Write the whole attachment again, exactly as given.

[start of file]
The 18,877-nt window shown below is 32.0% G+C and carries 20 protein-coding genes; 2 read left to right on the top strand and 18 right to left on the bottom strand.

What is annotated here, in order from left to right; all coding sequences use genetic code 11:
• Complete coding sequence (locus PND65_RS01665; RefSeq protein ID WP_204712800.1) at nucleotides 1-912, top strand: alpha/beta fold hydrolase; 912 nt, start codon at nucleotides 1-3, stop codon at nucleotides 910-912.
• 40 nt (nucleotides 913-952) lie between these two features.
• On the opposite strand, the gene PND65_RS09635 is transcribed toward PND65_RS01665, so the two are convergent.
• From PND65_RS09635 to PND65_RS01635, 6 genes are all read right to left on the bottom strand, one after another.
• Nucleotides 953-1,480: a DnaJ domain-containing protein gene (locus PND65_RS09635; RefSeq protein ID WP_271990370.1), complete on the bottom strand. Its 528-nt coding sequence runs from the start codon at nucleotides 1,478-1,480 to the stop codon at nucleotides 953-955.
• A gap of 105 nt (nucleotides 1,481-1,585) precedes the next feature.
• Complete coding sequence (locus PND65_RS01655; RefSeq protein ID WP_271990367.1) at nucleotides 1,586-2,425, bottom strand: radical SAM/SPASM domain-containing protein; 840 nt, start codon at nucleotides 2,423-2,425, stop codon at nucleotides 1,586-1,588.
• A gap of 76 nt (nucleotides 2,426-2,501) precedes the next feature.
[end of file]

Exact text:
The 18,877-nt window shown below is 32.0% G+C and carries 20 protein-coding genes; 2 read left to right on the top strand and 18 right to left on the bottom strand.

What is annotated here, in order from left to right; all coding sequences use genetic code 11:
• Complete coding sequence (locus PND65_RS01665; RefSeq protein ID WP_204712800.1) at nucleotides 1-912, top strand: alpha/beta fold hydrolase; 912 nt, start codon at nucleotides 1-3, stop codon at nucleotides 910-912.
• 40 nt (nucleotides 913-952) lie between these two features.
• On the opposite strand, the gene PND65_RS09635 is transcribed toward PND65_RS01665, so the two are convergent.
• From PND65_RS09635 to PND65_RS01635, 6 genes are all read right to left on the bottom strand, one after another.
• Nucleotides 953-1,480: a DnaJ domain-containing protein gene (locus PND65_RS09635; RefSeq protein ID WP_271990370.1), complete on the bottom strand. Its 528-nt coding sequence runs from the start codon at nucleotides 1,478-1,480 to the stop codon at nucleotides 953-955.
• A gap of 105 nt (nucleotides 1,481-1,585) precedes the next feature.
• Complete coding sequence (locus PND65_RS01655; RefSeq protein ID WP_271990367.1) at nucleotides 1,586-2,425, bottom strand: radical SAM/SPASM domain-containing protein; 840 nt, start codon at nucleotides 2,423-2,425, stop codon at nucleotides 1,586-1,588.
• A gap of 76 nt (nucleotides 2,426-2,501) precedes the next feature.